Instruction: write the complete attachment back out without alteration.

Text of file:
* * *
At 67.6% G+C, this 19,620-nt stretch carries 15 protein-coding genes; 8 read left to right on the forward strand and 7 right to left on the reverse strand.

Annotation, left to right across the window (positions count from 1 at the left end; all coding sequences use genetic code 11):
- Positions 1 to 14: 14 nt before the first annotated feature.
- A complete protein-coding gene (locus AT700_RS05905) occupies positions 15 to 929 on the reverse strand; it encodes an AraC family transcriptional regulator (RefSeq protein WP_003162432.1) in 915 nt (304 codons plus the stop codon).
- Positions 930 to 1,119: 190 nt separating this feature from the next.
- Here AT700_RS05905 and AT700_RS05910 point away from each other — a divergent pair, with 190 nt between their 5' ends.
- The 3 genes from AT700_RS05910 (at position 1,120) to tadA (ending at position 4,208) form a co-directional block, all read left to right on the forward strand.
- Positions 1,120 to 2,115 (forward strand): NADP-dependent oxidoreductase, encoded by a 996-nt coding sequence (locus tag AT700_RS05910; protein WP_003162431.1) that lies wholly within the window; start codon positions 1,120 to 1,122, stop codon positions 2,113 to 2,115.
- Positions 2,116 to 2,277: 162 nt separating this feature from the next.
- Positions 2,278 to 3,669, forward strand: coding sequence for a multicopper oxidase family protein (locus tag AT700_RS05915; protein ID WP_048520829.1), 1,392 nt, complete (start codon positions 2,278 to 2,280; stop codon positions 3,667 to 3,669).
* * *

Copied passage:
At 67.6% G+C, this 19,620-nt stretch carries 15 protein-coding genes; 8 read left to right on the forward strand and 7 right to left on the reverse strand.

Annotation, left to right across the window (positions count from 1 at the left end; all coding sequences use genetic code 11):
- Positions 1 to 14: 14 nt before the first annotated feature.
- A complete protein-coding gene (locus AT700_RS05905) occupies positions 15 to 929 on the reverse strand; it encodes an AraC family transcriptional regulator (RefSeq protein WP_003162432.1) in 915 nt (304 codons plus the stop codon).
- Positions 930 to 1,119: 190 nt separating this feature from the next.
- Here AT700_RS05905 and AT700_RS05910 point away from each other — a divergent pair, with 190 nt between their 5' ends.
- The 3 genes from AT700_RS05910 (at position 1,120) to tadA (ending at position 4,208) form a co-directional block, all read left to right on the forward strand.
- Positions 1,120 to 2,115 (forward strand): NADP-dependent oxidoreductase, encoded by a 996-nt coding sequence (locus tag AT700_RS05910; protein WP_003162431.1) that lies wholly within the window; start codon positions 1,120 to 1,122, stop codon positions 2,113 to 2,115.
- Positions 2,116 to 2,277: 162 nt separating this feature from the next.
- Positions 2,278 to 3,669, forward strand: coding sequence for a multicopper oxidase family protein (locus tag AT700_RS05915; protein ID WP_048520829.1), 1,392 nt, complete (start codon positions 2,278 to 2,280; stop codon positions 3,667 to 3,669).